It’s hard to imagine any reason why red-ink bleeding grocer SuperValu (NYSE:SVU) would have surged in Monday trading, but there it is: According to reports from a variety of sources, including Reuters, privately held Cerberus Capital is talking to banks about arranging up to $5 billion in debt to purchase the company in a leveraged buyout.
The scent of a successful buyout is so strong that Wall Street Cheat Sheet is reporting JPM debt analyst Carla Casella upgraded SuperValu bonds from “underweight” to “neutral” on Monday due to a 50% chance of a LBO.
Of course, nobody from any of the above was available for comment. Instead, let the 33% run-up in the stock price speak for the rumor. But what gives?
Investors, investors, investors: Have we not seen this movie before? Staples (NASDAQ:SPLS) and Best Buy (NYSE:BBY) come to mind immediately, as both companies have seen the occasional price spike as private equity players come and go with dreams of buyouts and equity injections that will result in a privately held company or one with new management.
In all these cases, the bigger question for investors is always what do these guys see that I am missing? These companies seem to have several common threads: Their business models are outdated, their market is extremely competitive and for the most part they’re losing money.
Further, with discount retailers like Dollar Tree (NASDAQ:DLTR) and Dollar General (NYSE:DG) challenging everyone for grocery dollars, what real advantage does Supervalu bring to the table, no matter what its corporate status?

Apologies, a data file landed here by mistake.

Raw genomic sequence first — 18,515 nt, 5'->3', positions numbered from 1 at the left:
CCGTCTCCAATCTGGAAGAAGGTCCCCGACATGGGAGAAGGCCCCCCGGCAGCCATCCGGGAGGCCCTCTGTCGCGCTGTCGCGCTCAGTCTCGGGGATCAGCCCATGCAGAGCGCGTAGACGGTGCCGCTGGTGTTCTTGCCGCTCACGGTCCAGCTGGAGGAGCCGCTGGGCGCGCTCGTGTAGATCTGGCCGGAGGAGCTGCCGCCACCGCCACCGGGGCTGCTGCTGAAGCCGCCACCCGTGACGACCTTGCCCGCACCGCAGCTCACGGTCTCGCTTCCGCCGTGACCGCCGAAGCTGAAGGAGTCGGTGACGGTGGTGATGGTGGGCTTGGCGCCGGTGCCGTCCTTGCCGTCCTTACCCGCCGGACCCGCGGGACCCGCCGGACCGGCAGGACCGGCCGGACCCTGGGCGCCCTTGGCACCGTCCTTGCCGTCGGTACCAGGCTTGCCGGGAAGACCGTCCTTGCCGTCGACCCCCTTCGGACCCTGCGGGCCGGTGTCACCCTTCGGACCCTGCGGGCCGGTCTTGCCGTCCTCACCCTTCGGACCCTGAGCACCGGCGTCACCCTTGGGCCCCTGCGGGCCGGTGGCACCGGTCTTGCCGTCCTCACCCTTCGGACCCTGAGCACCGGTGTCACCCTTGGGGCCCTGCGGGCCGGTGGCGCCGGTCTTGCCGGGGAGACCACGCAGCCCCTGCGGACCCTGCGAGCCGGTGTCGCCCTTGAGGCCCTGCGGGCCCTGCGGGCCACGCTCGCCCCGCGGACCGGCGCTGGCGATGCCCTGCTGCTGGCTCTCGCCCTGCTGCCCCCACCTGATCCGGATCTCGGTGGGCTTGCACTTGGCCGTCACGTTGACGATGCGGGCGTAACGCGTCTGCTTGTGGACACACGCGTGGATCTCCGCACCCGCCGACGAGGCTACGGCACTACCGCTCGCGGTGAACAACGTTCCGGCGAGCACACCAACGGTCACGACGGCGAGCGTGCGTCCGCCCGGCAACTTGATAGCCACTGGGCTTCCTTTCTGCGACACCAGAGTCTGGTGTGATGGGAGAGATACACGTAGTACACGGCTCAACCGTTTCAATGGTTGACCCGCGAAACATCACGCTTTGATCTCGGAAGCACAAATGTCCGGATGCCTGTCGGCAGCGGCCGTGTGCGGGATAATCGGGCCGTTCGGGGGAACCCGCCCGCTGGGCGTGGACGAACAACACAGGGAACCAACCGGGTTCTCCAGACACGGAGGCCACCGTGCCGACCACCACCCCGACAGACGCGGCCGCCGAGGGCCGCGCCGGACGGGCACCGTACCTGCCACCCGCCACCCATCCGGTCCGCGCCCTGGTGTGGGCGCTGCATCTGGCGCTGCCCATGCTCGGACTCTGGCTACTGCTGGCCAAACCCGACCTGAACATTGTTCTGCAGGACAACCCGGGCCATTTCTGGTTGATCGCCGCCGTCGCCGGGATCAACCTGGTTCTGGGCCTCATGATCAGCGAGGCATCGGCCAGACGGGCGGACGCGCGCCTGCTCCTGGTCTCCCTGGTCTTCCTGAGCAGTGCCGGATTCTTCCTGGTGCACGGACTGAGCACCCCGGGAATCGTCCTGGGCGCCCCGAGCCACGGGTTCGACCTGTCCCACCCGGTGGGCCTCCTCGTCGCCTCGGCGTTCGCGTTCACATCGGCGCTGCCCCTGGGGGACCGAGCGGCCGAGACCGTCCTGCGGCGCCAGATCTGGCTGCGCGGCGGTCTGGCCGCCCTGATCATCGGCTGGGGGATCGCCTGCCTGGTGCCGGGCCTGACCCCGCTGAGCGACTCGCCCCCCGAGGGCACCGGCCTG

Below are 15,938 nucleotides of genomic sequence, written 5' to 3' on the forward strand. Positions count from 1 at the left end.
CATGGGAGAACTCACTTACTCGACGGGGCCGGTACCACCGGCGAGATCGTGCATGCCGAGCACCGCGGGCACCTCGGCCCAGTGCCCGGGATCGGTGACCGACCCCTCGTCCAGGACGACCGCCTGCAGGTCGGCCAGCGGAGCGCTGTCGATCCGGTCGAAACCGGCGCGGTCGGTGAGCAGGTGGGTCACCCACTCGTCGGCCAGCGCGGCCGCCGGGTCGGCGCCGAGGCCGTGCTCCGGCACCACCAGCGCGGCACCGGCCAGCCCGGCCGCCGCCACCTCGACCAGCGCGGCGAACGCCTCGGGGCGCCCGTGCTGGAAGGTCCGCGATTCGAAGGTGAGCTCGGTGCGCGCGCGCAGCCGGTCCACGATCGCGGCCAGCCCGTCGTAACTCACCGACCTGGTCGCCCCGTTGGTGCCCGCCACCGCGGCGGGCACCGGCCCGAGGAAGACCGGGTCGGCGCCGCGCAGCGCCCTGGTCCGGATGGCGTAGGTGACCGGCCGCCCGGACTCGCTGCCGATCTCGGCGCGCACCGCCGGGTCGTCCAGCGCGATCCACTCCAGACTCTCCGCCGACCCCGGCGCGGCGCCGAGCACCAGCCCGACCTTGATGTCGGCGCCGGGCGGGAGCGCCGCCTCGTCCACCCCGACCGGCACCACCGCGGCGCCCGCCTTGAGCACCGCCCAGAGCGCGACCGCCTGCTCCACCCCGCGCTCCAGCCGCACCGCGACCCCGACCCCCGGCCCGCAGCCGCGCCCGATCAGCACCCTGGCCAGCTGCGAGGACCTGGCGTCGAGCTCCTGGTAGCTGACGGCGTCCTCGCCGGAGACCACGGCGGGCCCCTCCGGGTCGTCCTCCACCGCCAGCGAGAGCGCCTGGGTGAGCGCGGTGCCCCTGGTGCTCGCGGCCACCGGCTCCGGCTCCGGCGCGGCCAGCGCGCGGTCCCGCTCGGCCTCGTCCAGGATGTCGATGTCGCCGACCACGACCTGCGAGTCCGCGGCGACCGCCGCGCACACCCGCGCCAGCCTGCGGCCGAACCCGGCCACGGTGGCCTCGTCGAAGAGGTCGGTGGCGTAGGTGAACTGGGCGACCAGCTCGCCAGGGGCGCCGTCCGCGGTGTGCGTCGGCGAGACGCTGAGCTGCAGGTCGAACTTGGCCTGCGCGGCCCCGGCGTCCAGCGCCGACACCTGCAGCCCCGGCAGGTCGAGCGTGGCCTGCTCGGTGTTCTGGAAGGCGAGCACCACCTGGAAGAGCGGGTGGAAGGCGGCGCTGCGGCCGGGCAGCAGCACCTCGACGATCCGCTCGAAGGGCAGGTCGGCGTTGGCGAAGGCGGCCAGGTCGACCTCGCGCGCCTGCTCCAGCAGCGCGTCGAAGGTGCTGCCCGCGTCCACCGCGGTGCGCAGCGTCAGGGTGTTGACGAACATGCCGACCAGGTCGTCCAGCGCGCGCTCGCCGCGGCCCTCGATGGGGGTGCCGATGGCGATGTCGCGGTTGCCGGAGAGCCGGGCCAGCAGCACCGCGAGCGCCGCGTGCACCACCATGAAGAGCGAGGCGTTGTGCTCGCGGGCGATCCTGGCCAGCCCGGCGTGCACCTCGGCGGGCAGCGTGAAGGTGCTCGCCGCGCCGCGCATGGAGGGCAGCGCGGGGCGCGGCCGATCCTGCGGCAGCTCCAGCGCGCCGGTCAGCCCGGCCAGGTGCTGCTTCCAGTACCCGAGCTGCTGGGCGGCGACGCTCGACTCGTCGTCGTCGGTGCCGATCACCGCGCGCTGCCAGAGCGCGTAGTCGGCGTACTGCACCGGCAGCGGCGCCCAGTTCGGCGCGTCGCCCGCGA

Look at the numbers: Revenue growth has followed a downward trend since 2009, and while $36 billion in revenue is nothing to sneeze at, the trend is troubling. Even worse, earnings have gone deeply red in the last two years and appear headed for more in 2013. In the last year, SuperValu has lost $2.5 billion, while its market value has tumbled to $625 million as the stock lost almost 64%.
It has already announced in its guidance that things won’t look very good for a while, and it suspended its dividend while announcing it’ll slash capital spending (read: new stores).
Its ongoing losses, $6 billion in long-term debt and a negative cash-flow are major hurdles in trying to convince nearly anyone to pony up new monies for a company whose debt load exceeds its market cap by a factor of 10.
So, what do we make of this news flash? Someone is looking to get paid out, and it’s not investors.
Marc Bastow is an Assistant Editor at InvestorPlace.com. As of this writing he does not hold a position in any of the aforementioned securities.